To serve, arrange the roasted romanesco on a serving platter or individual plates. Pour the curry sauce around the florets. Garnish with the marcona almonds and chopped cilantro. Serve with cooked grains if you wish.
We’re going to New York this weekend! Just a tiny sliver of a thought about that makes my insides glow. The first trip Mark and I ever took as an item was to that fine city in late September. We were visiting a new friend along with our bestest friend, seeing the last Pavement show (probably) ever, staying at a guy’s apartment in Bushwick that had jeans in the freezer and an Opening Ceremony replica of Max’s wolf suit from Where The Wild Things Are hanging in the bedroom. I got to eat every and any high-vibe food I could have ever dreamed of. We visited the Museum of Natural History, leaned back and said “WHOOOOOAA!!!” every time we entered a room with a different prehistoric skeleton. In the LES Whole Foods, I convinced him that I knew my shit to the utmost when it comes to building a salad (“It’s like a vegetable sundae!!”)(#shithippiessay). Surrounded by awesome at all hours, plenty of cheap wine enjoyed on rooftops and the handsomest dude as my co-adventurer. Those are big rays of warm, neon light that shine through my memory.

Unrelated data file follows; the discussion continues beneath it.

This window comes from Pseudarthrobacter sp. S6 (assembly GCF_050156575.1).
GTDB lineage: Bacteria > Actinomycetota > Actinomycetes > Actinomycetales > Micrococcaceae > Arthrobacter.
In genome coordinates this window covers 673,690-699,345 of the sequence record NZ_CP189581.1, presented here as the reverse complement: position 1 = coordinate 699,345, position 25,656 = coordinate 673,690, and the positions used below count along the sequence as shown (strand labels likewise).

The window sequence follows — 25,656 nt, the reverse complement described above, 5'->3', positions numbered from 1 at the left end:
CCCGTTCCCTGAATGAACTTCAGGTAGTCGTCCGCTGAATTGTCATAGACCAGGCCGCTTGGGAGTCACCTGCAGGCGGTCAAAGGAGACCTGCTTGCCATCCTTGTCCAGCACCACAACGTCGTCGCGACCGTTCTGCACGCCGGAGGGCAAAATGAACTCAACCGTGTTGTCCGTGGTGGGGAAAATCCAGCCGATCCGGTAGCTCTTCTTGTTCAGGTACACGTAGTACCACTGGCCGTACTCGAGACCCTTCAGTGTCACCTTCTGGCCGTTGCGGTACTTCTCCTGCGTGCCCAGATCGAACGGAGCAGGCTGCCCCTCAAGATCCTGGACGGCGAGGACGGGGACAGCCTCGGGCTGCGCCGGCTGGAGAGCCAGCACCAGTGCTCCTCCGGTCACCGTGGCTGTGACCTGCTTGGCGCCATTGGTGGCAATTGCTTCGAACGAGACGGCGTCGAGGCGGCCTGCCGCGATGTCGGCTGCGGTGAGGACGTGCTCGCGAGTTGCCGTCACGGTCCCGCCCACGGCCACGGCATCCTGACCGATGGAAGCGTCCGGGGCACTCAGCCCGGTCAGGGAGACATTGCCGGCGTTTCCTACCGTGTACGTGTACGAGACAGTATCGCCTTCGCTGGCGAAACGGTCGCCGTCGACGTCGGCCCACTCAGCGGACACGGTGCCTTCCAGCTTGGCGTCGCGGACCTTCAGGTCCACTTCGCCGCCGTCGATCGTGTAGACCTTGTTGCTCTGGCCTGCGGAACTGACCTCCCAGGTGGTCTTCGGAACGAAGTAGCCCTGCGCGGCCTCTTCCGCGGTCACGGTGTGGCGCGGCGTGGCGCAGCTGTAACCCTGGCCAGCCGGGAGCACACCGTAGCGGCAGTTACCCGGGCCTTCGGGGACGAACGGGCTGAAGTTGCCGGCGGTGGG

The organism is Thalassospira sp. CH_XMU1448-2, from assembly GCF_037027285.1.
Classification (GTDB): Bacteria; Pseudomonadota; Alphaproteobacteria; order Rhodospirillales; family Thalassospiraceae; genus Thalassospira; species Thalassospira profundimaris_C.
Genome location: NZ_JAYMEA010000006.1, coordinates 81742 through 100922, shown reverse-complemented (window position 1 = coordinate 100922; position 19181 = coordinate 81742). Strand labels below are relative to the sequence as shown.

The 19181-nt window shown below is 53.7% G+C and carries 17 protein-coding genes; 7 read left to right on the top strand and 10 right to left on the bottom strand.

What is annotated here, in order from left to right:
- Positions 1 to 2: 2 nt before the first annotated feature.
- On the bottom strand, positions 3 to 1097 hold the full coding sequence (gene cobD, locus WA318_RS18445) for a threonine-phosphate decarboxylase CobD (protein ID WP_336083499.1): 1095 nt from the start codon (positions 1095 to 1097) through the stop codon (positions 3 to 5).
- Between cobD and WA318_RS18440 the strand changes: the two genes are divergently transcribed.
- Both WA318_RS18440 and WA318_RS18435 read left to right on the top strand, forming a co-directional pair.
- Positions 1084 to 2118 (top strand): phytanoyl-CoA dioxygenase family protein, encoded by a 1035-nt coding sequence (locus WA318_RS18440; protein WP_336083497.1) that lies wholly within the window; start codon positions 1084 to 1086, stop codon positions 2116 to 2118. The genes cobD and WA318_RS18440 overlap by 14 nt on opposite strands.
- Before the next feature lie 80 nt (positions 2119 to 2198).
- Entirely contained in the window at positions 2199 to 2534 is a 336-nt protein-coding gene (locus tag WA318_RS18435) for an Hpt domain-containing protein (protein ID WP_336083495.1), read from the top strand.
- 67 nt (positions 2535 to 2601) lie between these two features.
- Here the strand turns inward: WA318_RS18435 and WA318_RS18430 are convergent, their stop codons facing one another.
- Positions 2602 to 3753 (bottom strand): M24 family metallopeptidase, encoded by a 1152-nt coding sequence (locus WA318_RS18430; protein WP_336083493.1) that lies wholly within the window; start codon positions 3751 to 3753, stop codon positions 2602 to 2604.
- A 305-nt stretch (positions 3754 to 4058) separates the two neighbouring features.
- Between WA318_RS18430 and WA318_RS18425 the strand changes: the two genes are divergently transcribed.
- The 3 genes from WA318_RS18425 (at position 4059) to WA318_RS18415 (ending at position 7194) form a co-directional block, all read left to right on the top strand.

We’ve visited a few times since. I always come back crazy-inspired in ways that I didn’t even know were lurking below my standard level of awareness. Although our relationship has progressed and changed in ways that are obvious after 3 years, I know we’ll be closer and in tune to each other’s quirks a little bit more come Monday. That stuff excites me. A cookie sandwich at Babycakes is pretty rad, but understanding my main squeeze just a tiny bit more, through a sneaky travel osmosis energy exchange, is about a million times more thrilling.
And here’s something he grew to understand about me right quick, no mysterious knowledge transfer through the cosmos needed: I fall into bouts of hangry-ness with frightening ease–especially on the road. If I can’t get a wholesome snack when I need it, I’m kind of a jerk. Mark is simultaneously patient and eager to point out that I’m being a HUGE baby. It’s just the approach needed to help me move towards the endgame. That guy. He gets me.